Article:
andreas schroetter and gretsch basses ???

Discussion in 'Basses [DB]' started by leejohn01, Aug 26, 2001.

  1. leejohn01

    leejohn01 Guest

    Aug 26, 2001
    I have a 3/4 carved bass with an oval label-"APPROVED BY Andreas Schroetter Markneukirchen Sachen". It was in a local school for many years. I'm guessing it's from the 1930's or older.

    I also have a 3/4 laminated bass with a Gretsch label. No one seems to have heard of a Gretsch upright bass. It appears to be similar to an early Kay C-1.

    Does anyone have any info on these basses?
  2. robw

    robw Guest

    May 14, 2001
    Long Beach, CA
    I have a 1980's Schroetter 3/4 size flatback bass. It's a hardwood bass (at least sides and back). It was also made in Germany, but I heard from someone that Schroetter is manufacturing basses in Romania now (unverified).

    Anyway, I don't know much else about the manufacturer. I've seen new Schroetters listed in catalogs for Woodwind and Brasswind (http:\\ The models advertised seem to be decent student model basses. Hope this helps, and if you find anything more about Schroetter, I'd be interested to hear.
  3. Monte


    Jan 9, 2001
    DFW Area, Tejas
    Schroetter is a trade name that could have been made anywhere by anyone. The 60's and newer seem to all say Anton Schroetter. My school had a c.1900 bass with the exact same label. It had a crack on the top and it's dove tail neck joint had shifted and needed to be reset. I recently helped them sell it to a guy who is fixing it up now. They were apparently made in Eastern Germany or Czechkoslovokia and aren't worth much money wise. Some can sound way better than they are worth and a luthier recently told me that he had never heard a Schroetter that sounded good. Hearing this one in the bad shape it was in, I would have to disagree, but no one will know until it is fixed, which will cost over $2000. His luthier thinks it is going to be a nice bass.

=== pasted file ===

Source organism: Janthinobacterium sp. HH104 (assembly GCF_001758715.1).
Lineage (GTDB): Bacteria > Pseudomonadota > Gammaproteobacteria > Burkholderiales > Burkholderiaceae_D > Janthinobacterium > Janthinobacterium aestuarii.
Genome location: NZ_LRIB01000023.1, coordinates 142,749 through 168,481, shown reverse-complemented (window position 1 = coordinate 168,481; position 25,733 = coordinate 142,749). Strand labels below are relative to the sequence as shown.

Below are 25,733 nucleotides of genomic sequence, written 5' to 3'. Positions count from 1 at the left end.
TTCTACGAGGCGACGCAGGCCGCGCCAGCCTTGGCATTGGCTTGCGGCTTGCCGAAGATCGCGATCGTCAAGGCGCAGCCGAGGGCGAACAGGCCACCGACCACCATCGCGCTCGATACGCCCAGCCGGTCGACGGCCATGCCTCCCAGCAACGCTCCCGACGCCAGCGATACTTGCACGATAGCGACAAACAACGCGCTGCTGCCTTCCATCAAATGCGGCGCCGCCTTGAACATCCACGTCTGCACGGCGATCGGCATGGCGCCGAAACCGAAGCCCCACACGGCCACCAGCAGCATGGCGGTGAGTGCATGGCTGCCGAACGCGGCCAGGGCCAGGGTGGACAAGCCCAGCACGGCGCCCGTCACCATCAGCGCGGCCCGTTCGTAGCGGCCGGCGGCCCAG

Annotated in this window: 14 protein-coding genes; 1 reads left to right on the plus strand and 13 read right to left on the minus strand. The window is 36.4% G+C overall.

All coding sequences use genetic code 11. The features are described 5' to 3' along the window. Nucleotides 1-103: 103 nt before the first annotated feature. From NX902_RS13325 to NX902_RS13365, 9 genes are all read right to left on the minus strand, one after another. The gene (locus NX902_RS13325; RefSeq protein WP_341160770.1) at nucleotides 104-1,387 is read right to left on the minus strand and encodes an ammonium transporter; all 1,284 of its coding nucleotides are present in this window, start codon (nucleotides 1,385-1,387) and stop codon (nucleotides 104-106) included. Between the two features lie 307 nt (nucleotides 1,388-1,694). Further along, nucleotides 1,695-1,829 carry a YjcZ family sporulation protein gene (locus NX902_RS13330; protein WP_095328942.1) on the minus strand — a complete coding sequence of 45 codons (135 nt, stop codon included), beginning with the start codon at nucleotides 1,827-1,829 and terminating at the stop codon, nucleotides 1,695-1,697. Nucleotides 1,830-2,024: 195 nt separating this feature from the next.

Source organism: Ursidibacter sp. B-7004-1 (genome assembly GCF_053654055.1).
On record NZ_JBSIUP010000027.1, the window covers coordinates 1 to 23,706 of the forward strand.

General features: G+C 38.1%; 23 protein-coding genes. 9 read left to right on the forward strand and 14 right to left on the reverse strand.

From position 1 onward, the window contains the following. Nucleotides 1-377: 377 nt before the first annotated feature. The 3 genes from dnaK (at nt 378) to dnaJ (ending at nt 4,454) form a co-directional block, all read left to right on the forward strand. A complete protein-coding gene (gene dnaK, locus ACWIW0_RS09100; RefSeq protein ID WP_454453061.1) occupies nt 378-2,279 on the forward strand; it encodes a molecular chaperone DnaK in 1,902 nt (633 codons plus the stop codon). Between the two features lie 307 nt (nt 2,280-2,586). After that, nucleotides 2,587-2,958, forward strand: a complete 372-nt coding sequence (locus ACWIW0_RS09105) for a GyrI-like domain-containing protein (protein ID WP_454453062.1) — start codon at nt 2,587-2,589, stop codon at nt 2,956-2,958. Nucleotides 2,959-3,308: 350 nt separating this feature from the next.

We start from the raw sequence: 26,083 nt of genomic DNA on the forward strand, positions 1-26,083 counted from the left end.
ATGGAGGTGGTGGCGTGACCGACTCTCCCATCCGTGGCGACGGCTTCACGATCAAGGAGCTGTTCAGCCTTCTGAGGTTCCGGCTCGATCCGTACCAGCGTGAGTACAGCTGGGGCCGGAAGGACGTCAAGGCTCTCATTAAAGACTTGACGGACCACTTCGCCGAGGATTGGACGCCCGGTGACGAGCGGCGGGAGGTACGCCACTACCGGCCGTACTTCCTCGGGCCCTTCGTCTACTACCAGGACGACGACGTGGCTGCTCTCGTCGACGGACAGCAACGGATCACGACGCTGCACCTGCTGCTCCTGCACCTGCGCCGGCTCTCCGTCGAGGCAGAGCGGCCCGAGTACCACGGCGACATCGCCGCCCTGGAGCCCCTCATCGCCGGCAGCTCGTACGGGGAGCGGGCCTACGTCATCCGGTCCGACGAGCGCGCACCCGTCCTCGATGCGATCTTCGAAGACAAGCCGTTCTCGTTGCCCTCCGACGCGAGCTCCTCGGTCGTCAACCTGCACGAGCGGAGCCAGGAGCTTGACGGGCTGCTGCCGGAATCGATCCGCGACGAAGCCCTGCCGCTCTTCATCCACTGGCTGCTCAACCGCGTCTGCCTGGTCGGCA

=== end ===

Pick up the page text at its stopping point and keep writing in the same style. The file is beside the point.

4. Barry Clark

    Barry Clark Guest

    May 9, 2007
    Gretsch did have some uprights. My understanding is that Kay made them for Gretsch which is why it looked so much like a Kay to you.

    I missed my opportunity for one. Just wasn't in the financial position to take advantage of the opportunity. Maybe again someday.
  5. rdwhit

    rdwhit Guest

    Mar 18, 2006
    Louisville ky
    My 1st bass had a 1980' schroetter lable in it. It was a hybrid flat back. It was ok, but it was over built and didn't vibrate enough to put out much sound. It played ok, just not much sound. In 1982 I lived nowhere near a bass shop and didn't have TB to go for for advice. I ordered it by mail, sight unseen. I was later told that schroetter didn't make it, they just put the lable in. I could have done worse. I hope You have a better one that I had.
  6. roscoebeck

    roscoebeck Guest

    Jun 16, 2012
    I've just bought a Schroetter bass with the very same label. "APPROVED BY Andreas Schroetter Markneukirchen Sachen." It appears to be about 80 years old. Its a very good sounding bass
  7. Schoolhouse

    Schoolhouse Thomas Andres- Bass Makers

    Dec 7, 2006
    Northern Virginia
    I'm familiar with a couple of the "Approved by" basses. They are well made, better than the average "German shop bass", have good wood, and have survived 80-90 years. The string length is on the long side. The Anton Schroetter basses, especially the laminates, have thin tops
  8. LyleRyan


    Jun 20, 2006
    Ashland, OR
    I have a ply Anton Schroetter probably from the 60's. Nice looking Bass and feels well built. Bows well with a good setup.

    It *is* overbuilt and doesn't put out much sound especially bottom. I don't think of the top as thin though, more the opposite on mine. Acoustically it's subdued.

    But.... I had a Full Circle pickup put on, and plugged in, it's wonderful. Big, rich, even sound; all the clear bottom I need. With a little dampening here & there, I can play at Rockabilly volumes.